The Changing Voice Of The Anti Abortion Movement

Author by : Paul Saurette
Languange : en
Publisher by : University of Toronto Press
Format Available : PDF, ePub, Mobi
Total Read : 80
Total Download : 789
File Size : 45,8 Mb
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Description : When journalists, academics, and politicians describe the North American anti-abortion movement, they often describe a campaign that is male-dominated, aggressive, and even violent in its tactics, religious in motivation, anti-women in tone, and fetal-centric in arguments and rhetoric. Are they correct? In The Changing Voice of the Anti-Abortion Movement, Paul Saurette and Kelly Gordon suggest that the reality is far more complicated, particularly in Canada. Today, anti-abortion activism increasingly presents itself as “pro-women”: using female spokespersons, adopting medical and scientific language to claim that abortion harms women, and employing a wide range of more subtle framing and narrative rhetorical tactics that use traditionally progressive themes to present the anti-abortion position as more feminist than pro-choice feminism. Following a succinct but comprehensive overview of the two-hundred year history of North American debate and legislation on abortion, Saurette and Gordon present the results of their systematic, five-year quantitative and qualitative discourse analysis, supplemented by extensive first-person observations, and outline the implications that flow from these findings. Their discoveries are a challenge to our current assumptions about the abortion debate today, and their conclusions will be compelling for both scholars and activists alike.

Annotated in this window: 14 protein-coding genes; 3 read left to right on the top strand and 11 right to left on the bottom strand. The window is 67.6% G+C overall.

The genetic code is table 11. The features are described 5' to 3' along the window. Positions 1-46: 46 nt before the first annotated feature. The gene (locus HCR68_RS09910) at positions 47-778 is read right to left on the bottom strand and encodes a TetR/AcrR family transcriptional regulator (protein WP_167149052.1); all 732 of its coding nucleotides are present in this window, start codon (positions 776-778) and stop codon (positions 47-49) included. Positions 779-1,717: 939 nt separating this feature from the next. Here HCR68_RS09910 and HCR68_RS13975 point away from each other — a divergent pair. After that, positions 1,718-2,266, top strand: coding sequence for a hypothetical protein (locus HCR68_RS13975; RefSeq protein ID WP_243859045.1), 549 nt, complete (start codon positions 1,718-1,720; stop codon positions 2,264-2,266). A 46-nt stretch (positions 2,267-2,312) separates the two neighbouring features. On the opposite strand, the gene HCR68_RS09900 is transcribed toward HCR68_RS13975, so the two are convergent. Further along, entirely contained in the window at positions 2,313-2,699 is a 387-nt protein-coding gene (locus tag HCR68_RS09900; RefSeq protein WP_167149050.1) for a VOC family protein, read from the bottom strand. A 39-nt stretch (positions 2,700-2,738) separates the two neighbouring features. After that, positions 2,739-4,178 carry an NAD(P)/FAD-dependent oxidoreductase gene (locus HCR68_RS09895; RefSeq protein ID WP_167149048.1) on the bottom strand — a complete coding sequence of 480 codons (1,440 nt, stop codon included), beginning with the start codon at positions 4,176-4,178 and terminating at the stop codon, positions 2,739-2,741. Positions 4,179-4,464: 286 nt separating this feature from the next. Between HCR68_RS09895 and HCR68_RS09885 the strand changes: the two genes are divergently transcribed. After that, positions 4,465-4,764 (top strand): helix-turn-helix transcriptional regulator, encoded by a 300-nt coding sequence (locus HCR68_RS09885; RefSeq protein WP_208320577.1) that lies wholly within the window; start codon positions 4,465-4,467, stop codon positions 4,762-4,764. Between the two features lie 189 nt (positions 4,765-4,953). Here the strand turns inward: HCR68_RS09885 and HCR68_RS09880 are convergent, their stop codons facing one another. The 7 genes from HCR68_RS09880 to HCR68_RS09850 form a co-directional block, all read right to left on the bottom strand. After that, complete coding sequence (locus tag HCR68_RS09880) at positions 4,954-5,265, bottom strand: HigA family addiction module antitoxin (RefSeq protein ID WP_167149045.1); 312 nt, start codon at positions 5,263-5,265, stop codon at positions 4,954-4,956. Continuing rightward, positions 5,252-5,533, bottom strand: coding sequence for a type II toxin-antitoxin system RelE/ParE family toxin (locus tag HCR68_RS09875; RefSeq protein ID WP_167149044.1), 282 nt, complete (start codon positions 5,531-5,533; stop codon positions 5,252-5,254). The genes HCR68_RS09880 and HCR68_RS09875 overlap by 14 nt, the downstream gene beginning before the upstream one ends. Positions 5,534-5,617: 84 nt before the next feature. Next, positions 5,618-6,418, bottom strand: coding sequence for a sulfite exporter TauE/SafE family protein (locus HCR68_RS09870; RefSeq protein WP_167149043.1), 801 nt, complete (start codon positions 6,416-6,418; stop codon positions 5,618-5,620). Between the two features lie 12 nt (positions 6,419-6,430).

The Anti Abortion Movement

Author by : Dallas A. Blanchard
Languange : en
Publisher by : Macmillan Reference USA
Format Available : PDF, ePub, Mobi
Total Read : 63
Total Download : 435
File Size : 42,8 Mb
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Description : Blanchard then offers insightful annotations on a wide variety of essential resources, including writings on major movement organizations, anti-abortion support and service organizations, political activities and events, movement tactics, membership recruitment and training, the movement and the media, and the religious basis of the movement.